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going beyond the dead letter

Apr 07, 2002 05:37 PM
by Eldon B Tucker

Mkr [writing to Sufilight]:

Your observation is correct. Unless one goes beyond the dead letter reading
and putting some of the ideas/principles in everyday practice, it is no
better than what all other religious followers do.

When one is engrossed in traditional theosophical activities organized
around organizations, it is extremely difficult to get out and
independently explore what is behind all the writings. May be for many it
is very easy to blindly believe and follow.

>My view is:
>They keep continue their silly act of putting the books of Theosophy
>forward as a kind of 'bible-collection' - and avoid adressing the crucial
>issues of dead-letter reading and the importance of the "7 keys" - where
>one of the is about the to Blavatsky very important allegories.
>Such a behavoir I consider to be against the idea of Theosophy as
>Blavatsky was putting it forward.
You're right that an intellectual study is only the first
step, and incomplete in itself. If we stop at that, and
take what we read literally, we've become just followers
of another faith. It doesn't matter if we're reading
Blavatsky, Plato, the Buddha, or some other great thinker.

First we learn and study. Then we make the ideas a part of
our lives, where they become individually ours with close
ties to our personal experience of life. No matter how
deep the materials we are pondering, we're only believers
and not people of understanding until the ideas are
incorporated into our lives. And that means that the ideas
can be expressed freely in our own words and find some
concrete expression in some form of sharing in the world.

Any organization has its limitations. At times, new ones
need to arise. Sometimes there are just temporary associations
of spiritually questing individuals. Organizations that stay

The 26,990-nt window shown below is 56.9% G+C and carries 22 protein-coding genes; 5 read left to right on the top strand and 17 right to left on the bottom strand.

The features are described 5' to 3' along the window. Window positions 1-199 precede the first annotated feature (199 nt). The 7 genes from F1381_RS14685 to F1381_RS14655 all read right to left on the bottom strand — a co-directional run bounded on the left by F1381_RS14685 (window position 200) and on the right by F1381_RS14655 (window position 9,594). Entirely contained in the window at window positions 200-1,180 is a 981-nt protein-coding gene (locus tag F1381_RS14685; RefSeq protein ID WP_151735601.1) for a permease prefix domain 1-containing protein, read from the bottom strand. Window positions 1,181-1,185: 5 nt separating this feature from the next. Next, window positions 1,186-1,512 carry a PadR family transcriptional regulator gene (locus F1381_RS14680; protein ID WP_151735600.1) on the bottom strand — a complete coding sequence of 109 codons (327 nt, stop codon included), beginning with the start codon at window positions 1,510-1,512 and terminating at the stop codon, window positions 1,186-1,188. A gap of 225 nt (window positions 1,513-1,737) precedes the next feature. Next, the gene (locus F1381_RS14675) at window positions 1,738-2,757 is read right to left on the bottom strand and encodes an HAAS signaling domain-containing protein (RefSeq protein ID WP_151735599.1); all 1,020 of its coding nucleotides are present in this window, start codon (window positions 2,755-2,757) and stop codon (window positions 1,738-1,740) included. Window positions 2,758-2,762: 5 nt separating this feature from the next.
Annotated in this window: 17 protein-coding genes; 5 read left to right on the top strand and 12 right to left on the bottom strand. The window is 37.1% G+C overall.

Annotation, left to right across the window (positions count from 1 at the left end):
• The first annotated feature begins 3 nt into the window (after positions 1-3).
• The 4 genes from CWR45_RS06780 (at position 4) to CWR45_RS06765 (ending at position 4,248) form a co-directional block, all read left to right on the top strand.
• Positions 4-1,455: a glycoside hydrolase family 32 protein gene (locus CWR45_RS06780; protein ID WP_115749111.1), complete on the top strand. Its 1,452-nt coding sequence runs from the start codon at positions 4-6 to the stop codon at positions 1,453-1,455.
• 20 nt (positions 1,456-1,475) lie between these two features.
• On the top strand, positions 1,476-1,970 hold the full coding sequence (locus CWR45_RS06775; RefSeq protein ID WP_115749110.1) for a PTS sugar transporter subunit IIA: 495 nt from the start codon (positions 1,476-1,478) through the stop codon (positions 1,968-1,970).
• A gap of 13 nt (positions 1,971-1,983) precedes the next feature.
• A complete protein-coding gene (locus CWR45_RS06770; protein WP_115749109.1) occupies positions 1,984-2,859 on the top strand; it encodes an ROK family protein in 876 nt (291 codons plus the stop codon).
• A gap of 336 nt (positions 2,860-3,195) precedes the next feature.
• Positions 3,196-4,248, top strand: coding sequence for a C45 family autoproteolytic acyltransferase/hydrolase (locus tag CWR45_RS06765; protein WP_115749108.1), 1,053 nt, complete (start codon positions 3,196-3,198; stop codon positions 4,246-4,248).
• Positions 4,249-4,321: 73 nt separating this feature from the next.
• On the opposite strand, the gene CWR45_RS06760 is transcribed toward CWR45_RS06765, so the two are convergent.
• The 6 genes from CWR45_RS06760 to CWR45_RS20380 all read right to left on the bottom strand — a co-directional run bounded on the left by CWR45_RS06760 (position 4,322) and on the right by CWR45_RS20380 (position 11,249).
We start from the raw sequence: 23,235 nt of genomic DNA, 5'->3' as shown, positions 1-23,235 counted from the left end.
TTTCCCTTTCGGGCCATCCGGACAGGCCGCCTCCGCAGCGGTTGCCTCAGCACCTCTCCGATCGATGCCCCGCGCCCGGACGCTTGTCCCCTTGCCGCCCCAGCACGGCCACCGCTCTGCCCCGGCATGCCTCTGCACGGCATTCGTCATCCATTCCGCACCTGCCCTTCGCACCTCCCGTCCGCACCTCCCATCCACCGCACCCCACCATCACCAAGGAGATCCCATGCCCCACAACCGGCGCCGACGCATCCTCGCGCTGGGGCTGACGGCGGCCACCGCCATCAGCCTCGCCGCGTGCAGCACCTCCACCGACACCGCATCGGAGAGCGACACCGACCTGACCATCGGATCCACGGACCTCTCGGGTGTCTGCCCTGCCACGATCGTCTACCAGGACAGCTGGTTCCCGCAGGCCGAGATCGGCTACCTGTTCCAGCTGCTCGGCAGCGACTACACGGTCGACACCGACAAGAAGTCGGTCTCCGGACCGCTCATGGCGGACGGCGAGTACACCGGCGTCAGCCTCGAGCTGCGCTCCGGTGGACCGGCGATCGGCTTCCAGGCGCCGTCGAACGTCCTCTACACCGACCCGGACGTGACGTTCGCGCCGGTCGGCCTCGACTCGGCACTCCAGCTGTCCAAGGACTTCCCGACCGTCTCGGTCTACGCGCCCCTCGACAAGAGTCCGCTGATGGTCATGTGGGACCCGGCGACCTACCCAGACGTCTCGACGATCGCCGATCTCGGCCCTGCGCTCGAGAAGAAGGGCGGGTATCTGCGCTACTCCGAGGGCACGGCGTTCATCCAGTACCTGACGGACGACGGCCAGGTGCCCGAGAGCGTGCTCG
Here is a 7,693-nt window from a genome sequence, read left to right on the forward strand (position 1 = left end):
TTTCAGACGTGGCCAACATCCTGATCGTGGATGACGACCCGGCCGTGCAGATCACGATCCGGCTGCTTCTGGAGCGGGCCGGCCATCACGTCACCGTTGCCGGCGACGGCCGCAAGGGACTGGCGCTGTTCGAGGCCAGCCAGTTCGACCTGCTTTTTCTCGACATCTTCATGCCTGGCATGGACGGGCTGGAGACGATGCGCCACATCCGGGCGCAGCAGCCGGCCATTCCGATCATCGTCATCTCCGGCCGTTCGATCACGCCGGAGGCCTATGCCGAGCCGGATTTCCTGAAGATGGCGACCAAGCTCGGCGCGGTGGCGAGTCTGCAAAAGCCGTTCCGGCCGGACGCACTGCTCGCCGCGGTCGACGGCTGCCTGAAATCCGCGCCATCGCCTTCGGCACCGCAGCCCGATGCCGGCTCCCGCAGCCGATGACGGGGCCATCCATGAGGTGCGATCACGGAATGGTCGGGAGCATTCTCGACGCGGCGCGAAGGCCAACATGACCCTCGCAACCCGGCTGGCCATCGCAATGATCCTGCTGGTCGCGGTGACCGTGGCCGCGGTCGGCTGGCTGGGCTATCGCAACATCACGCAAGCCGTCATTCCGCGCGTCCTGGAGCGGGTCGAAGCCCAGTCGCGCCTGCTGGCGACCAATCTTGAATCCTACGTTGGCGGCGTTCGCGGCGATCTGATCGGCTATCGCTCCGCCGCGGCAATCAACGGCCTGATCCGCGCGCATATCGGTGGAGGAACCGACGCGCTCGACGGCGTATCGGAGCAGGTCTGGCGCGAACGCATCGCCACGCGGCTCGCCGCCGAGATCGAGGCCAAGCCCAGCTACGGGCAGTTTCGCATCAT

healthy may last for centuries or millennia, acting as a
training ground for people to be lights unto the world.
They may transmit a spiritual Dharma of value to millions.
Organizations that lose their health can shrivel up and
die in decades, years, or even months, making room for
new growth.

It itself, there's nothing wrong in quoting theosophical
passages. It provides us something to read and think about.
However, we already have some choice book on our bookshelves
at home with that prized designation: "the book that I'm
now reading." Quotes on a mailing list, however numerous,
cannot take its place.

Material, in order to be understood, needs to be
reflected upon, digested, then expressed or lived out.
When a quote is first gazed upon, we've done none of
this. If we're not going to do any, because the subject
isn't interesting or we don't have the time, the message
goes into instant oblivion with the <DELETE> key.

How many times have any of us merely reposted things we've
found interesting without taking the time to add our own
thoughts and reflections?

I'd suggest that it may be more helpful to give good
examples of "living-word Theosophy" rather than just
point out where we see examples of "dead-letter Theosophy"
that we don't like. It might be best if we practice
shining with more light, rather than grumble when we think
things are darker that we'd like.

-- Eldon

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